Antitrust & Competition Policy Blog

Editor: D. Daniel Sokol
University of Florida
Levin College of Law

A Member of the Law Professor Blogs Network

Monday, December 15, 2008

Competition Policy and Interesting Times

Posted by D. Daniel Sokol

UK Competition Commission Chairman Peter Freeman's speech at the Competition Forum earlier this month, Competition Policy and Interesting Times, is now available.  The most important point he makes is "Credibility of competition enforcement must be maintained in the face of economic downturn. This is best achieved by a combination of soundly-reasoned, evidence-based decisions and fair process."

December 15, 2008 | Permalink | Comments (0) | TrackBack (0)

Margin Squeeze in Fixed-Network Telephony Markets – Competitive or Anticompetitive?

Posted by D. Daniel Sokol

Wolfgang Briglauer (Austrian Regulatory Authority for Broadcasting and Telecommunications (RTR), Economics Division), Georg Götz (Justus-Liebig-University Gießen, Department of Economics), and Anton Schwarz (Austrian Regulatory Authority for Broadcasting and Telecommunications (RTR), Economics Division) ask Margin Squeeze in Fixed-Network Telephony Markets – Competitive or Anticompetitive?

ABSTRACT: This paper looks at the effects of different forms of wholesale and retail regulation on retail competition in fixed network telephony markets. We explicitly model two asymmetries between the incumbent operator and the entrant: (i) While the incumbent has zero marginal costs, the entrant has the wholesale access charge as (positive) marginal costs; (ii) While the incumbent is setting a two-part tariff at the retail level (fixed fee and calls price), the entrant can only set a linear price for calls. Competition from other infrastructures such as mobile telephony or cable is modelled as an ‘outside opportunity’ for consumers. We find that a horizontally differentiated entrant with market power may be subject to a margin squeeze due to double marginalization but will never be completely foreclosed. Entrants without market power might be subject to a margin squeeze if the wholesale access price is set at average ! costs and competitive pressure from other infrastructures increases. We argue that a wholesale price regulation at average costs is not optimal in such a situation and discuss retail minus and deregulation as potential alternatives.

December 15, 2008 | Permalink | Comments (0) | TrackBack (0)

Optimal Auctions When a Seller is Bound to Sell to Collusive Bidders

Posted by D. Daniel Sokol

Nicolas Gruyer (LEEA (air transport economics laboratory), ENAC) considers Optimal Auctions When a Seller is Bound to Sell to Collusive Bidders in his latest working paper.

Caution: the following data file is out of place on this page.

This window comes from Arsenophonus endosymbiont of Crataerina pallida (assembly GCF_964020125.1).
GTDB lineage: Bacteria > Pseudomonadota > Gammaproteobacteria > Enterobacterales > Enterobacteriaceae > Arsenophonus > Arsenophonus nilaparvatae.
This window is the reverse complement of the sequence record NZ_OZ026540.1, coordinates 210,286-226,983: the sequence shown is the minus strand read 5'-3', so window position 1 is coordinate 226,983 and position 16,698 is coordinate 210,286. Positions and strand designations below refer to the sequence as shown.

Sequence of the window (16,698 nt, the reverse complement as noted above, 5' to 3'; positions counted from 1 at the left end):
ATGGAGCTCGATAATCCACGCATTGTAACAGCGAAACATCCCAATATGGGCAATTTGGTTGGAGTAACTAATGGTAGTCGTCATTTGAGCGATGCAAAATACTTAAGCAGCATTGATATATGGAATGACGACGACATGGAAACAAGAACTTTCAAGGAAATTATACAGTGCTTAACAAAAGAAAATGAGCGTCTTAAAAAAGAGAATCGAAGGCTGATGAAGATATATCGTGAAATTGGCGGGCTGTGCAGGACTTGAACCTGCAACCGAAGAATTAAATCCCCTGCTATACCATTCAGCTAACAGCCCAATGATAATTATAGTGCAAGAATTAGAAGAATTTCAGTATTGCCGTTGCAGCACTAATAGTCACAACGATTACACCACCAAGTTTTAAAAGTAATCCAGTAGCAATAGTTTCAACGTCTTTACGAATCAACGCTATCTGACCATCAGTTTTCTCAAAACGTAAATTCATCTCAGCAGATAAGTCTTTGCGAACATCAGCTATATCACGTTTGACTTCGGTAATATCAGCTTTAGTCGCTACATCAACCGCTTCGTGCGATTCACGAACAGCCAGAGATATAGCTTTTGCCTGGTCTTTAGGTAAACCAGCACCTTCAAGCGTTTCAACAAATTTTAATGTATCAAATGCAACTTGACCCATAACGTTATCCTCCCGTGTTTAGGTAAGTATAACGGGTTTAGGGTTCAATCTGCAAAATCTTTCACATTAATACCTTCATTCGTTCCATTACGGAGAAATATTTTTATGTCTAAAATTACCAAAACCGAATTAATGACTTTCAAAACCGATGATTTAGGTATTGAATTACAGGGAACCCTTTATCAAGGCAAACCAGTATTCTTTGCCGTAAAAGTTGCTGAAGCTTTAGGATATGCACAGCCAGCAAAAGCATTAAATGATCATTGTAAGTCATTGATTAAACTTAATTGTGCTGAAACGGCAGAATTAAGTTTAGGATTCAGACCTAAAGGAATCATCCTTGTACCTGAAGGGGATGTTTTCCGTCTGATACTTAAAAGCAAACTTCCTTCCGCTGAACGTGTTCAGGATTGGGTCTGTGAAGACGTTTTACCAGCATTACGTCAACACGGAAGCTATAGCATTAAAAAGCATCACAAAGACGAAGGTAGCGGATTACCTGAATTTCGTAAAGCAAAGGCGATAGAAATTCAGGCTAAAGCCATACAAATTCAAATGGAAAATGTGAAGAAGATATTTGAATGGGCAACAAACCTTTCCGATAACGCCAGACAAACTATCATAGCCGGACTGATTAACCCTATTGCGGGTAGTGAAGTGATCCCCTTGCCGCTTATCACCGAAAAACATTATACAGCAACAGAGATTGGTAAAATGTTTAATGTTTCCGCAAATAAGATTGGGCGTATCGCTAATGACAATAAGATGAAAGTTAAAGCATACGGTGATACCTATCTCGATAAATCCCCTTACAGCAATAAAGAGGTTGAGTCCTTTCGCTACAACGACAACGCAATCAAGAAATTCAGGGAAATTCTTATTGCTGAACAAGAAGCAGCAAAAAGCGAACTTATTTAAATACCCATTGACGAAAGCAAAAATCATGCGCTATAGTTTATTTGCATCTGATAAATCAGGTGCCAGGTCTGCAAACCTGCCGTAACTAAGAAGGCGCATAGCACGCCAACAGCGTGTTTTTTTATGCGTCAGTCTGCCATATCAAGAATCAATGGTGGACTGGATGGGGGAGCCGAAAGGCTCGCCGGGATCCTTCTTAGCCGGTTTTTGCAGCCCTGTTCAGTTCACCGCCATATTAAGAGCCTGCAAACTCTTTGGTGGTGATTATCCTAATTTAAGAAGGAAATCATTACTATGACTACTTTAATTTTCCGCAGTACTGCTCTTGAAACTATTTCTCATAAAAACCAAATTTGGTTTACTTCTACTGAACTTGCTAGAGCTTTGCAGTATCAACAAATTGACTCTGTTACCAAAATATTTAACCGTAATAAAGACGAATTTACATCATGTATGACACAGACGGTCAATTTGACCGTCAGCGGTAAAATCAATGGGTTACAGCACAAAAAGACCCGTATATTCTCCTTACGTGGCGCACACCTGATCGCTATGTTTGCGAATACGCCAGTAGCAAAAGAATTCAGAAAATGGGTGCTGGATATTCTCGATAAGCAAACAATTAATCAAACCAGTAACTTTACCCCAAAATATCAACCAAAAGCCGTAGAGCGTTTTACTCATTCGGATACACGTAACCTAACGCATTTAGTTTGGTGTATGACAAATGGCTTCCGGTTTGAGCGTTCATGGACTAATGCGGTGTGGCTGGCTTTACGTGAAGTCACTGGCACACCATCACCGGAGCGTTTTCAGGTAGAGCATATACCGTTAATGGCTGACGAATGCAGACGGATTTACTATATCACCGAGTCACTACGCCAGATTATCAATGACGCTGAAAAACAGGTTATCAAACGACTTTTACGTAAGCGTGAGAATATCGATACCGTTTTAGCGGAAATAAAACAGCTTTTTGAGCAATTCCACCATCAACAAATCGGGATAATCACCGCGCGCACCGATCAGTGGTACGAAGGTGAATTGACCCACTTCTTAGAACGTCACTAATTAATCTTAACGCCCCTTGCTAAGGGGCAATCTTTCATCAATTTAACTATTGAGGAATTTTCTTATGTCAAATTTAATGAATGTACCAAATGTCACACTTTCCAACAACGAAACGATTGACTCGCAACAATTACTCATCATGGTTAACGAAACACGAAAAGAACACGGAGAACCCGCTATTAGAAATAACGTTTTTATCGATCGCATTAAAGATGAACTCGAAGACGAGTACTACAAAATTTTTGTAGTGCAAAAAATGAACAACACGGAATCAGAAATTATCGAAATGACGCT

ABSTRACT: I consider optimal auctions for a seller who is bound to sell a single item to one of two potential buyers, organized in a `well-coordinated' cartel. I show that, even though the seller cannot deter collusion, he can optimally accommodate it by employing a simple mechanism which imposes an inefficient allocation on the bidders unless they pay a sufficiently high amount to avoid it.

December 15, 2008 | Permalink | Comments (0) | TrackBack (0)

Sunday, December 14, 2008

The Effects of Bank Mergers on Small Business Lending in Germany

Posted by D. Daniel Sokol

Thomas Bloch of Goethe University Frankfurt, Finance Department examines The Effects of Bank Mergers on Small Business Lending in Germany.

ABSTRACT: In this paper, we examine the impact of mergers among German savings banks on the extent to which these savings banks engage in small business lending. The ongoing consolidation in the banking industry has sparked concerns about the continuous availability of credit to small businesses which has been further fueled by empirical studies that partly confirm a reduction in small business lending in the aftermath of mergers. However, using a proprietary data set of German savings banks we find strong evidence that in Germany merging savings banks do not significantly change the extent to which they lend to small businesses compared to prior to the merger or compared to the contemporaneous lending by non-merging banks. We investigate the merger related effects on small business lending in Germany from a bank-level perspective. Furthermore, we estimate small business lending and its continuous adjustment process simulta! neously using recent General Method of Moments (GMM) techniques for panel data as proposed by Arellano and Bond (1991).

December 14, 2008 | Permalink | Comments (0) | TrackBack (0)